Another reason to force democracy on guilds is that it increases social cohesion. One of the theories is that drives developers to implement and enhance guilds is the theory that social grouping leads to greater loyalty which leads to sustained subscriptions and thus more profit. But as real world evidence shows, the social cohesion created by dictatorship is inherently artificial and disappears the moment that the central authority disappears. Developer supported democracy encourages organic social growth. Players feel empowered not only by their triumph over the fantasy environment created by the developers, they feel empowered by their contributions to the social unit (the guild) necessary to achieve that triumph. Guild democracy is the formal implementation and recognition of this second contribution.

A third reason for developers to support guild democracy is that it can form an educational experience that carries over into life beyond the game. In America voter participation in elections is often below the 50% level; experiencing democracy within the game can serve the boarder social goal of educating the young for civic engagement and reinforcing that value in older players. It seems contradictory for developers to state that they desire players to participate in a form of social grouping directly at odds with the larger cultural values in which the game exists.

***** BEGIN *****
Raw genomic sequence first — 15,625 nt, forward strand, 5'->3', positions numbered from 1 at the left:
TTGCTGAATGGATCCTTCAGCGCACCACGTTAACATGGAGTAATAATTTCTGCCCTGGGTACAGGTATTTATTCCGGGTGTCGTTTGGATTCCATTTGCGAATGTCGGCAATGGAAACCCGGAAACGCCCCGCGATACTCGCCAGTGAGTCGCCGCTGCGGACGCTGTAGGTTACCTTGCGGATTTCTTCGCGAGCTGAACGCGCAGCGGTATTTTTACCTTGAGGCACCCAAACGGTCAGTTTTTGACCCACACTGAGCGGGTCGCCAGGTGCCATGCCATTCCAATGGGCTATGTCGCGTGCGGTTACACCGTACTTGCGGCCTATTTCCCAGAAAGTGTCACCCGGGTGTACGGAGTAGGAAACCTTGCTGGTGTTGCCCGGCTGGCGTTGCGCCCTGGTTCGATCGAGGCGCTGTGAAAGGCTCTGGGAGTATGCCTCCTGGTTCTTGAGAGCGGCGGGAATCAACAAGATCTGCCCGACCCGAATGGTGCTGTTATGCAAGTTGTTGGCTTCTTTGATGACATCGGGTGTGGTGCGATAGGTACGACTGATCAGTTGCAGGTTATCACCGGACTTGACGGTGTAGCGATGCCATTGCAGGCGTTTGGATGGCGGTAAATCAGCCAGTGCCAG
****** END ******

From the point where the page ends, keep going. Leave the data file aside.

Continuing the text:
Disadvantages to Democracy

One obvious difficulty with developer supported democracy is that it's an open question whether or not such a model can succeed in an environment where as a practical matter many of the voters (players) are much more transient than in the non-game world, a world where a player may not log on for weeks or months at a time. Rather than encouraging organic social growth, democracy may instead decease or even freeze the process of decision making necessary for the guilds, especially small guilds, to function. Many players are just not as committed to their fantasy game worlds as they are to other social milieu in which they operate.

Another possibility is that players will be discouraged from starting guilds because they are essentially putting time and effort into a social creation which, once created, they no longer have effective control. Most successful guilds are made up of members who do not know each other outside of Azeroth. Finding a group of players that work well together requires an effort that an entrepreneurial player may feel is only adequately compensated for by a model which gives them total control.

A third objection to developer supported democracy is that it eliminates a game play option. As it stands, while the underlying model is dictatorial there is no requirement that this model actually be implemented by the guild manager. If a guild owner chooses they can effectively devise systems to run their guild as democracies; many guilds do just that. Given the diverse range of cultures in which Warcraft is played, forcing players into a democratic model effectively limits their game play options and may cause some players to quit the game.

Cataclysm and Beyond

At Blizzcon 2009 Ghostcrawler made two notable statements about guilds. The first is that the developers believe that people have more fun playing in a guild. The second is that in order to encourage this fun they want to make it more difficult to switch guilds. Assuming that such reports are accurate and assuming that the development team is committed to implementing this approach, how might they go about doing so.